The corporate regulator has responded to a letter from micro investment company Acorns, which claimed that banks are wrongfully discouraging their customers from using certain fintech services.
In an ifa blog recently, Acorns chief executive George Lucas said he wrote a letter to Prime Minister Malcolm Turnbull, saying bank consumers were being told they are no longer protected by Australian regulations when they invest via Acorns.
"This is factually wrong, and the banks and other large financial institutions should be aware of it. Instead, they are using every opportunity to spread fear and confusion in this area," he said.
This area involves consumers disclosing their online bank account details, which the Acorns app sometimes requires.
Responding to these claims, ASIC agreed that some bank messaging may be out of date.
"The consistent messaging from banks to consumers since the introduction of ATM cards has been that passcodes used to access a deposit account should not be disclosed to third parties," ASIC said.
"Fast-changing developments in technology and financial services mean that ASIC and other agencies must consider issues relating to new services that may lead to different consumer messaging (or similar messaging being given in different contexts)."
ASIC added that it is in discussions with stakeholders about potential issues in relation to technology services that require users to input their internet banking passwords.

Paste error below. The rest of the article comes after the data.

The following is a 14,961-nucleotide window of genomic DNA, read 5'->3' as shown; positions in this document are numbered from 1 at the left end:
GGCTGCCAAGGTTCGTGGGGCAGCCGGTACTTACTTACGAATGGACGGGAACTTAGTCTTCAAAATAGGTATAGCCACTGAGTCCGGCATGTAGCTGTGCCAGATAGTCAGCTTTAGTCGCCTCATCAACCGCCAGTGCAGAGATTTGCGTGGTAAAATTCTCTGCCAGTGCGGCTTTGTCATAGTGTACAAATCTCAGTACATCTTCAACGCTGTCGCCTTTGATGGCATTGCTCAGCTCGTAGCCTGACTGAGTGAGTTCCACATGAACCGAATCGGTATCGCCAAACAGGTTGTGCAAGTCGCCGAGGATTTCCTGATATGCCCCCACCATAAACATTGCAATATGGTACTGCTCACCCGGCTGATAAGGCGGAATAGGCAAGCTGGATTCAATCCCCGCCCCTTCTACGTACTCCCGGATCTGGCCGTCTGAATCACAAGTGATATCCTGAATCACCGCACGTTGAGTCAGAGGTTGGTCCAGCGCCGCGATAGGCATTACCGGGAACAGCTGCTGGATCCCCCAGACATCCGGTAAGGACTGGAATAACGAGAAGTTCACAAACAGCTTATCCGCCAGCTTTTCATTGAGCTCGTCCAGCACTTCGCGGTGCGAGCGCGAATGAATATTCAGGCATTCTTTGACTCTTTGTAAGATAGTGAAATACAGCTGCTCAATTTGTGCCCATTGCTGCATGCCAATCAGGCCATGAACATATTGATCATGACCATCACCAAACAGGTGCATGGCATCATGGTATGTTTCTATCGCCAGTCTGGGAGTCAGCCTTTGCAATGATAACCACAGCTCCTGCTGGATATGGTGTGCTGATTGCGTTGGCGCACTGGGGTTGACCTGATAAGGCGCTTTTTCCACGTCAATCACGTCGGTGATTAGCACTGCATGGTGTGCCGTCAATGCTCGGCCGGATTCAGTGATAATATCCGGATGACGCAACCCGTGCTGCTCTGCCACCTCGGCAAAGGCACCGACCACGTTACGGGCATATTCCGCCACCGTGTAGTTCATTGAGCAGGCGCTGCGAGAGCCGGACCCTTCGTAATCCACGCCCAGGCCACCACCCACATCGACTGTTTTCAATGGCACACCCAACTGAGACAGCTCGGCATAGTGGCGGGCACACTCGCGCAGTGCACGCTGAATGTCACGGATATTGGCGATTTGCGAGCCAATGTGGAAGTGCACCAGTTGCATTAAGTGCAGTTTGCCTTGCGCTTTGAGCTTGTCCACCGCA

Many of these issues, however, may require "holistic government consideration," ASIC said.
"I would like to acknowledge that ASIC sees great potential value in many third party services that have some interaction with the consumer's bank account."
In a communication to Acorns customers, Mr Lucas said ASIC's response was positive news.
"It was Acorns' opinion that the banks were overstepping the mark and now correspondence I have received from ASIC would suggest the regulator, at the very least, has sympathy with our point of view," he said.
"We're looking forward to seeing how this develops and reaching a point where Australians are free to engage with services such as Acorns without concerns that they are breaching conditions set by their banks."
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